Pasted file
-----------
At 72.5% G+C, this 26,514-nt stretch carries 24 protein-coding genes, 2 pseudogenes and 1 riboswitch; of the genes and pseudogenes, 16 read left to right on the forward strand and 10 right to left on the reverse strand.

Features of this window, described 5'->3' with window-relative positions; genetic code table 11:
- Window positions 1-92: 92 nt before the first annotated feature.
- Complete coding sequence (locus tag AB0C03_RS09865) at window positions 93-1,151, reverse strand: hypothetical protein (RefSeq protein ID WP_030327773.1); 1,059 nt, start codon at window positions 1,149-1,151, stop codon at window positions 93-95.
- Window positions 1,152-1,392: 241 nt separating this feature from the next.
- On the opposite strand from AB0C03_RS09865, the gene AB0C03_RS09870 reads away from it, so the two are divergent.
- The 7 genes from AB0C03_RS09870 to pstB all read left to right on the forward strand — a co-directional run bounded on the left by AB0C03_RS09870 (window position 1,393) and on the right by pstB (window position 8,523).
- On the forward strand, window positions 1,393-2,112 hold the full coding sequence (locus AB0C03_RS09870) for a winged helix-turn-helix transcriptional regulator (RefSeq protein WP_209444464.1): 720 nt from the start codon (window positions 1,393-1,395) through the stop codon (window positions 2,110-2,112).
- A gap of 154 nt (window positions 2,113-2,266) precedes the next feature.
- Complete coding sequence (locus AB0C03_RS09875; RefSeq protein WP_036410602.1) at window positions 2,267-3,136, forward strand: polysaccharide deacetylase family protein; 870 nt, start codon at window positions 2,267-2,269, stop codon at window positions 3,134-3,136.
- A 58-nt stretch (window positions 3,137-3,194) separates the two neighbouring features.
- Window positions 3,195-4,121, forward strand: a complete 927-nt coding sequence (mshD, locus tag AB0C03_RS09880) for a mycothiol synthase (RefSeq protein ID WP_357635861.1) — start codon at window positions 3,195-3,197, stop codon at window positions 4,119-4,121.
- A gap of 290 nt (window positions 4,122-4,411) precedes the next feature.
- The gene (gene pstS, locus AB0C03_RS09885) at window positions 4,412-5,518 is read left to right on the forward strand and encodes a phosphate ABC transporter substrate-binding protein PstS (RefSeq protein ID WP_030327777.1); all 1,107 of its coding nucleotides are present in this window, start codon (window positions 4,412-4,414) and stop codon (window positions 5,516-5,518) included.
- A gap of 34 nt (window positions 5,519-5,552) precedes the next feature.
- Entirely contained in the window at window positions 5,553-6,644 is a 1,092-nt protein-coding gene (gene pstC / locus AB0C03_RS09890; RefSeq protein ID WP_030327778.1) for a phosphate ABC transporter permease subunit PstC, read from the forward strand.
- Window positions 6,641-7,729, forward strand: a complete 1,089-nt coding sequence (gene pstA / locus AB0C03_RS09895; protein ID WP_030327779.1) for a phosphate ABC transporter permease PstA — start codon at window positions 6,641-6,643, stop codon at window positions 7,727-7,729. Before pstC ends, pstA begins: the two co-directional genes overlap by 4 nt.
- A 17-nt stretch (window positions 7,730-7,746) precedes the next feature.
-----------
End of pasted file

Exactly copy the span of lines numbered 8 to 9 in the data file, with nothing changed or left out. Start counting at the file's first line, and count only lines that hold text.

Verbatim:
- On the forward strand, window positions 1,393-2,112 hold the full coding sequence (locus AB0C03_RS09870) for a winged helix-turn-helix transcriptional regulator (RefSeq protein WP_209444464.1): 720 nt from the start codon (window positions 1,393-1,395) through the stop codon (window positions 2,110-2,112).
- A gap of 154 nt (window positions 2,113-2,266) precedes the next feature.